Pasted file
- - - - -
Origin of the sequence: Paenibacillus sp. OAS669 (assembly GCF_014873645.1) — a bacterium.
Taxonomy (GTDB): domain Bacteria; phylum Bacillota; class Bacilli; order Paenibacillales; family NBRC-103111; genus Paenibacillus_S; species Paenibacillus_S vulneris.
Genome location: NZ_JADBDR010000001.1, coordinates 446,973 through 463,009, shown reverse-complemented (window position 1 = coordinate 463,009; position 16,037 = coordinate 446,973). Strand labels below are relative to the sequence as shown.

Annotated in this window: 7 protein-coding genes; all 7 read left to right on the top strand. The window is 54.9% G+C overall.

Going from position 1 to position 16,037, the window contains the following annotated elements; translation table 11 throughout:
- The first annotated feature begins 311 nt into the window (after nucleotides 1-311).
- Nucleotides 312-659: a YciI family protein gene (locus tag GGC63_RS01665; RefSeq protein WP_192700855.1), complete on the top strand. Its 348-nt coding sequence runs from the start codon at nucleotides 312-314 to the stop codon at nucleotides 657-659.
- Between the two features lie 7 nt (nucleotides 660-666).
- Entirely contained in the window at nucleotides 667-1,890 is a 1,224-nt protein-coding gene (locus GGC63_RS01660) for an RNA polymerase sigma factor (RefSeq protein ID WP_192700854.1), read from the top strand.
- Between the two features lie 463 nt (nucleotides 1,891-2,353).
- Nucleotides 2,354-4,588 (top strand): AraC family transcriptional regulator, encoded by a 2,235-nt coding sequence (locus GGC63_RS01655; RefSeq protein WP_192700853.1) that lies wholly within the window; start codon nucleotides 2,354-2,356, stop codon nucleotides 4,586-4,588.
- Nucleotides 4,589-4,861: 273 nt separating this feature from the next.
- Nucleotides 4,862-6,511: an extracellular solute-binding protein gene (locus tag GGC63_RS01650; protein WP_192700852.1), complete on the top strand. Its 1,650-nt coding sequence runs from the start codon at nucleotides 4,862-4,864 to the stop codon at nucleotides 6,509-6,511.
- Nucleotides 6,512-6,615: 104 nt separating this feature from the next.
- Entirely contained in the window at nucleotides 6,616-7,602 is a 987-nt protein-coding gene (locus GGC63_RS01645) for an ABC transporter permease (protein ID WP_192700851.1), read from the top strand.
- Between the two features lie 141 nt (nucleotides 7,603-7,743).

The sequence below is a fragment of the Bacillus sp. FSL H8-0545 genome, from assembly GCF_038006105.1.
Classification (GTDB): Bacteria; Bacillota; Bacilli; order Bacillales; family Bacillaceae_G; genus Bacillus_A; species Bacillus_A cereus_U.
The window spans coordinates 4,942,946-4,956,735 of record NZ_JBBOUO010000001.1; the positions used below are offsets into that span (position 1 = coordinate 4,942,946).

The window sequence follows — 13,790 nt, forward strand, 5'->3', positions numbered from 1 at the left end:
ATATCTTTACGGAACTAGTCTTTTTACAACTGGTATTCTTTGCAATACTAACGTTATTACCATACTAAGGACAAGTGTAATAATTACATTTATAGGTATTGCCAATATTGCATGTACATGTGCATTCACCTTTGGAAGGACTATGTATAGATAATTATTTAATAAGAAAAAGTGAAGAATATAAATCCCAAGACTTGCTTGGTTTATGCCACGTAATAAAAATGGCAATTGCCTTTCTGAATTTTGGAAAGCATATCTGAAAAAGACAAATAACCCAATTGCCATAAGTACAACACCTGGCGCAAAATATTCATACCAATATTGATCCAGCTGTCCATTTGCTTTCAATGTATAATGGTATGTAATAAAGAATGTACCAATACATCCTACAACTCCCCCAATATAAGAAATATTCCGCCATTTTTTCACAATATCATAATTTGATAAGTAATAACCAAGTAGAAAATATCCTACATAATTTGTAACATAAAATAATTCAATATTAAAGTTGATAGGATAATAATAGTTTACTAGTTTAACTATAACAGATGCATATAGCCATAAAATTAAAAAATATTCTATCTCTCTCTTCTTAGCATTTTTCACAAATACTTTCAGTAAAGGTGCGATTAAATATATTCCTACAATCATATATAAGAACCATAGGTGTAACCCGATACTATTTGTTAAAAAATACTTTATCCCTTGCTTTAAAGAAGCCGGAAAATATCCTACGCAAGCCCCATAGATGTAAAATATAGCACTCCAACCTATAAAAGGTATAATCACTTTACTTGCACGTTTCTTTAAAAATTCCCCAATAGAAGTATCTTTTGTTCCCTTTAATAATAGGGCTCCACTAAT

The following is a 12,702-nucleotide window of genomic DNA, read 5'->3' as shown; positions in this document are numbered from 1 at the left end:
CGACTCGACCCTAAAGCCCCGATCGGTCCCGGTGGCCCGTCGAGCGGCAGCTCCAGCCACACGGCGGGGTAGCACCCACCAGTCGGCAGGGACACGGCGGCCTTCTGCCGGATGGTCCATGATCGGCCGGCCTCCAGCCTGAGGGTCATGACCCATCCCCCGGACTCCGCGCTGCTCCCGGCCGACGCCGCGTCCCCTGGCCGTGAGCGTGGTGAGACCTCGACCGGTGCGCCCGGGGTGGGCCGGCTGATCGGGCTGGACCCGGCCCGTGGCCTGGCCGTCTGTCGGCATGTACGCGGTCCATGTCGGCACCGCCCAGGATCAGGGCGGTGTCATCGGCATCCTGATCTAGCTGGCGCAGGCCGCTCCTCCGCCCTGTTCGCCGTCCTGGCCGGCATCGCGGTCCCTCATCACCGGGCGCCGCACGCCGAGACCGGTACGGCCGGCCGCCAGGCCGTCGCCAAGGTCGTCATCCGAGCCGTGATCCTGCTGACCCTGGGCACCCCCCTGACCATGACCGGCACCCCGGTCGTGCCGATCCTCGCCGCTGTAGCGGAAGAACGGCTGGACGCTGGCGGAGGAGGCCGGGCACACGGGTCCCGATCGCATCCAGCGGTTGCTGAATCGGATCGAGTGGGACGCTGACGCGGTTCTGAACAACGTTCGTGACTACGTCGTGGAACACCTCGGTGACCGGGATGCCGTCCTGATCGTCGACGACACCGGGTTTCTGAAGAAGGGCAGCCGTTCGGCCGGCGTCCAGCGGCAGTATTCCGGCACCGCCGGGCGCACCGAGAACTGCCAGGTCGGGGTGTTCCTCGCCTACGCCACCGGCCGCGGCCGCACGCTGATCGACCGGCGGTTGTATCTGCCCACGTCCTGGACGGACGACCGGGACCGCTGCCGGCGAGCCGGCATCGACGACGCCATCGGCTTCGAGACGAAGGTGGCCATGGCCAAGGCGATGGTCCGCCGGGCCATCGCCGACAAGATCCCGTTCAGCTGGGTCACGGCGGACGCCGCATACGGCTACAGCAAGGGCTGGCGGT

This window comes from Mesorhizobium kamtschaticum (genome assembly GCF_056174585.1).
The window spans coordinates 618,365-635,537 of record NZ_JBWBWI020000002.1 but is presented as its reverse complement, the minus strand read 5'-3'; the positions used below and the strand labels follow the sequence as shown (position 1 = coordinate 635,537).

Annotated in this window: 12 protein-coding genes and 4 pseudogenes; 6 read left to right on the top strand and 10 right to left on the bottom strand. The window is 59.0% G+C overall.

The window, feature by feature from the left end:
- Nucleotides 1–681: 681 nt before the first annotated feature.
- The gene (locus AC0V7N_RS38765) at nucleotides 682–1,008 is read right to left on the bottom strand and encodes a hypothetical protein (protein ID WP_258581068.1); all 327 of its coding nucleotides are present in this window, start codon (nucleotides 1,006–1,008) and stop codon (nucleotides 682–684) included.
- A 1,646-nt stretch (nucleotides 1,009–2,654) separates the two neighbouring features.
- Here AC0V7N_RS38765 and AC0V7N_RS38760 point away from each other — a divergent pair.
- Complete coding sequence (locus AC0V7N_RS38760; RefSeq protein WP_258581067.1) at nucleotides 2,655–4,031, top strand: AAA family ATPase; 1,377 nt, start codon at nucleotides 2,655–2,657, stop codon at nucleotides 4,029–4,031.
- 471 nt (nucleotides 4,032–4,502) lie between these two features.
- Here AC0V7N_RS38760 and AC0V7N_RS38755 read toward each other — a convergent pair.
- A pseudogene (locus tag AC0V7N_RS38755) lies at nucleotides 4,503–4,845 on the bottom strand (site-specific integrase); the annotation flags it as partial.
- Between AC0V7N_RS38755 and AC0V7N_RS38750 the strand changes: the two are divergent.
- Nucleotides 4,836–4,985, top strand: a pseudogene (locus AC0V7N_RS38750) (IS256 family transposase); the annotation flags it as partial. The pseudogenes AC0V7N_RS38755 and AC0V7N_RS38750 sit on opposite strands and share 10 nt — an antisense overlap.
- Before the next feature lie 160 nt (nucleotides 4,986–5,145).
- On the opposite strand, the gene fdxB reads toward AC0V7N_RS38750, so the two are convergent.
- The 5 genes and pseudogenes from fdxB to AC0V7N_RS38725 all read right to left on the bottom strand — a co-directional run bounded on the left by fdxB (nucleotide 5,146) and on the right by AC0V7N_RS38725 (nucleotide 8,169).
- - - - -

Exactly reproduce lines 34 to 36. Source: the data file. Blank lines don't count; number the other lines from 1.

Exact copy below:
- Here AC0V7N_RS38760 and AC0V7N_RS38755 read toward each other — a convergent pair.
- A pseudogene (locus tag AC0V7N_RS38755) lies at nucleotides 4,503–4,845 on the bottom strand (site-specific integrase); the annotation flags it as partial.
- Between AC0V7N_RS38755 and AC0V7N_RS38750 the strand changes: the two are divergent.